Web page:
"The evidence so reeks of negligence, a violation of the Rules of Professional Conduct and all that is basic in the traditional relationship of attorney and client as to require that the court, as best it can, undo the transaction that occurred so as to attempt to put Doris Day and her late husband's estate back to a position as if they had not become enmeshed in the machinations of Rosenthal's twisted sense of professional responsibility."


A brief summary of the more significant facts will put Rosenthal's arguments on appeal into perspective. 7

Rosenthal was at all times throughout his relationship with the Melchers, a lawyer, licensed to practice in the State of California. The Melchers were successful in the make believe world of show business, but were uneducated and unsophisticated On May 11, 1956, the Melchers and Rosenthal signed written retainer agreements (the 1956 retainer agreements). These "simple" agreements gave Rosenthal a 10% interest in virtually everything the Melchers owned and earned. It obligated him to manage and give advice, but to litigate only for a separate, to-be-negotiated fee. Rosenthal had already represented the Melchers as an attorney for several years prior to May 11, 1956, and had an obligation to provide a full disclosure of the true implications of the agreements. He never adequately informed them, and he didn't advise them to obtain independent legal advice. They signed the agreements in all innocence and as a result of undue influence.

                in the real world of finance.  Day relied totally on Melcher to handle her business and financial affairs, and Melcher relied totally on Rosenthal to handle all the Melchers' business and financial affairs.  According to Day, "[Melcher] was so impressed ... with Mr. Rosenthal that anything Rosenthal said to him was law and had to be right.  He was in awe of the man."   Rosenthal didn't disagree, "they entirely relied upon and followed [my] recommendations....  [T]hey did nothing on their own ... nor did they ever go against the advice....  [They] did nothing independent or on their own."

For many years prior to his death, Melcher maintained an office adjacent to Rosenthal's. There were times during which he and Rosenthal had meetings, conferences, and conversations on a daily basis. By virtue of the attorney-client relationship, Rosenthal's status as an attorney, and his claim to business acumen, Melcher was awed and developed a false sense of security concerning his ability to rely and depend on the advice rendered by Rosenthal regarding Melcher's legal and business affairs. The 1956 retainer agreements converted Rosenthal from mere attorney into business advisor and tax planner. They gave him the contractual basis for ascendancy over the Melchers' financial affairs.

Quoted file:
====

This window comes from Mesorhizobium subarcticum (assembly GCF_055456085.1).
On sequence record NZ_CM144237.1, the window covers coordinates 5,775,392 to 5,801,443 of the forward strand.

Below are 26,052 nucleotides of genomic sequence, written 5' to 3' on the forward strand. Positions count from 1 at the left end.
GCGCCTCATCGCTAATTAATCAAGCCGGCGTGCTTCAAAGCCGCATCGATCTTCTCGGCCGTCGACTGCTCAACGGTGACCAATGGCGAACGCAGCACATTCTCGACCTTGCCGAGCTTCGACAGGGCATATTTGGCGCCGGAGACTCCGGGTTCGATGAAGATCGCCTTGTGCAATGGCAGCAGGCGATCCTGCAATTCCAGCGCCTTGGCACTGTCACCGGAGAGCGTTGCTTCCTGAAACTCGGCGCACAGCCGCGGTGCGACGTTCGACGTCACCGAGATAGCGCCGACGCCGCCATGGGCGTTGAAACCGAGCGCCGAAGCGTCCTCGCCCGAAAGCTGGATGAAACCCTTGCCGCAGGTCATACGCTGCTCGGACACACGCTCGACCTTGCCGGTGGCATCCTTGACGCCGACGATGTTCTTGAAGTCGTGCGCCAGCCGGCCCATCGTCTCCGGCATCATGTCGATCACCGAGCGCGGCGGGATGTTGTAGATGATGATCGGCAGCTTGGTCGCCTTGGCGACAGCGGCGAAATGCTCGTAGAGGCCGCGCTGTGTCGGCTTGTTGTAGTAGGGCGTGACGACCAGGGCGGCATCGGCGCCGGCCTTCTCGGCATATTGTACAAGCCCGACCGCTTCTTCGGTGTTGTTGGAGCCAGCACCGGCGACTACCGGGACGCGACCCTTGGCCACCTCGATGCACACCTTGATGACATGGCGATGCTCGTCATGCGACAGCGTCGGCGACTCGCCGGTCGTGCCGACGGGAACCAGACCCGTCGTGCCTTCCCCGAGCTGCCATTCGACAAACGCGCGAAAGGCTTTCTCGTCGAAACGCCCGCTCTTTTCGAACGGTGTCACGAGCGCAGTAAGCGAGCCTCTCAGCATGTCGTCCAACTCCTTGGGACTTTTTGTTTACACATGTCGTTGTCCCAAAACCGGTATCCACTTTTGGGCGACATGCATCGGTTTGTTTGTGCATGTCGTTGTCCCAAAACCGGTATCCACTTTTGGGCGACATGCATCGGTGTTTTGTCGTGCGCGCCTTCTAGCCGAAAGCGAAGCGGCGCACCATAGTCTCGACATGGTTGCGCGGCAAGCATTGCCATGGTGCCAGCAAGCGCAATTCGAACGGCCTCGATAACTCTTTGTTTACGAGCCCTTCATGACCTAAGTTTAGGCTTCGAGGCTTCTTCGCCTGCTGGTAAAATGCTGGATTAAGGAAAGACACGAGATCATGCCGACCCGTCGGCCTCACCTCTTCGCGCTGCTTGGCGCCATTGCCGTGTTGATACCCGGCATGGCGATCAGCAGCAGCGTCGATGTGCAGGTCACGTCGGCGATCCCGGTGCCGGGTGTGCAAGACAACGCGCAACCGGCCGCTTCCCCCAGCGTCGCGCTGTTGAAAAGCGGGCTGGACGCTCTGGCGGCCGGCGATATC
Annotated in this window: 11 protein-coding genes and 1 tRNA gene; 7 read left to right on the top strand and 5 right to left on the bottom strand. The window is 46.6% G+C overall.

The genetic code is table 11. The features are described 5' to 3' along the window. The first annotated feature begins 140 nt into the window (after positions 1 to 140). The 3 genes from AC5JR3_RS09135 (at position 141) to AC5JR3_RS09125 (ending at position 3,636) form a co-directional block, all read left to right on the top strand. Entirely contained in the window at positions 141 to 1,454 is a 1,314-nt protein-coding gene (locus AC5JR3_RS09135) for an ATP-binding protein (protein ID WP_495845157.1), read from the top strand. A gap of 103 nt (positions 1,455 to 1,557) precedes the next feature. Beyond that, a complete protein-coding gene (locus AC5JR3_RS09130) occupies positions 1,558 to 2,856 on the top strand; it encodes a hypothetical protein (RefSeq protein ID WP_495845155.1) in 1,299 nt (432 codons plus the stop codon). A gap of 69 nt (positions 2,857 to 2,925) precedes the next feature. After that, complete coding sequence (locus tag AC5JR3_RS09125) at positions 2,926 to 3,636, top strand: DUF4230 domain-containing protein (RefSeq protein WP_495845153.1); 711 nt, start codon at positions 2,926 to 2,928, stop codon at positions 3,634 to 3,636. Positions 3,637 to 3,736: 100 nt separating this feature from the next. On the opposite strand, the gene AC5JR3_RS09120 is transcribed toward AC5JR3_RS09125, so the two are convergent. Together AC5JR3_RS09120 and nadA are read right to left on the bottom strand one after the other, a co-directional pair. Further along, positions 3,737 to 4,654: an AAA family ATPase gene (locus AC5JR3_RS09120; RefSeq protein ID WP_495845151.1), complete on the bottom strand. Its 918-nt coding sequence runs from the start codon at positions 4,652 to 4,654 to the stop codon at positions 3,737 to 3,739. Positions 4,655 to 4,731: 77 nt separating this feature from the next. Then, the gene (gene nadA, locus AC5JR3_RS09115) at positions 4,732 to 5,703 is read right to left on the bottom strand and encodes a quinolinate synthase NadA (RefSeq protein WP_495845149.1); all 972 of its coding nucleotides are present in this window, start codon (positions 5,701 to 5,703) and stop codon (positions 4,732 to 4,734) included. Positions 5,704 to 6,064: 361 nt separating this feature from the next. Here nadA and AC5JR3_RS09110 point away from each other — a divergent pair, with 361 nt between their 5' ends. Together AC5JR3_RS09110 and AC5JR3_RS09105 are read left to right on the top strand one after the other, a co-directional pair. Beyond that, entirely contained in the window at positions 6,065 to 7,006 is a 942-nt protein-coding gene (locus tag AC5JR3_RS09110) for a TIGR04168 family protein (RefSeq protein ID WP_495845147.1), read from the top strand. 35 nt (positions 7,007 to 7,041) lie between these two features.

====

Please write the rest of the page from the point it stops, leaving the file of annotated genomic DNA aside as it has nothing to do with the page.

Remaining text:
Rosenthal took to his role as the Melchers' business advisor with gusto. He created Phoenix Enterprises, Inc. (Phoenix), a Rosenthal dominated corporation, to package and promote oil and gas ventures, contract drilling operations and lease equipment, and Doanbuy Lease & Company, Inc. (Doanbuy), a Rosenthal alter ego, to operate oil wells. Between 1956 and 1962, Rosenthal involved the Melchers in various Phoenix promoted oil and gas ventures which were, uniformly, financial disasters for the Melchers and profitable for Rosenthal. 8 From 1956 to 1968, the Melchers lost in excess of $4,000,000 thanks to investments in Rosenthal's oil and gas promotions. From 1956 to 1968, Rosenthal gained secret profits of more than $400,000 thanks to his creatures Phoenix and Doanbuy.

In 1962, Melcher agreed to form an oil and gas exploration partnership with a promoter named Atkins. Two years later, when Rosenthal finally drafted the written agreements, it was a tripartite partnership, which included him. Melcher put up the money, an initial cash contribution of $328,000; Rosenthal and Atkins each put up a note, a promise to pay $110,000. The leases were for the exploration of unproven territory.

The partnership was in constant need of money. In the five years that followed, Melcher contributed an additional $740,000; his "equal" partner Rosenthal contributed under $74,000 (much of it borrowed from Melcher). Rosenthal's business management also cost the Melchers $230,000 in "legal fees," "overhead expenses" and "profit distributions" from the partnership to Rosenthal. The trial court found that Rosenthal's conduct with respect to the Melcher-Atkins-Oil partnerships was a breach of fiduciary and contractual duties owed to Melcher, and involved "repeated conflicts of interest" on Rosenthal's part.

During 1966, Rosenthal set in motion false transactions involving oil drillers through which, ultimately, he acquired $45,000 from Melcher and others. The trial court found the "transactions were designed by Rosenthal ... with a fraudulent intent.... [a]nd resulted in a misappropriation, misapplication and misuse...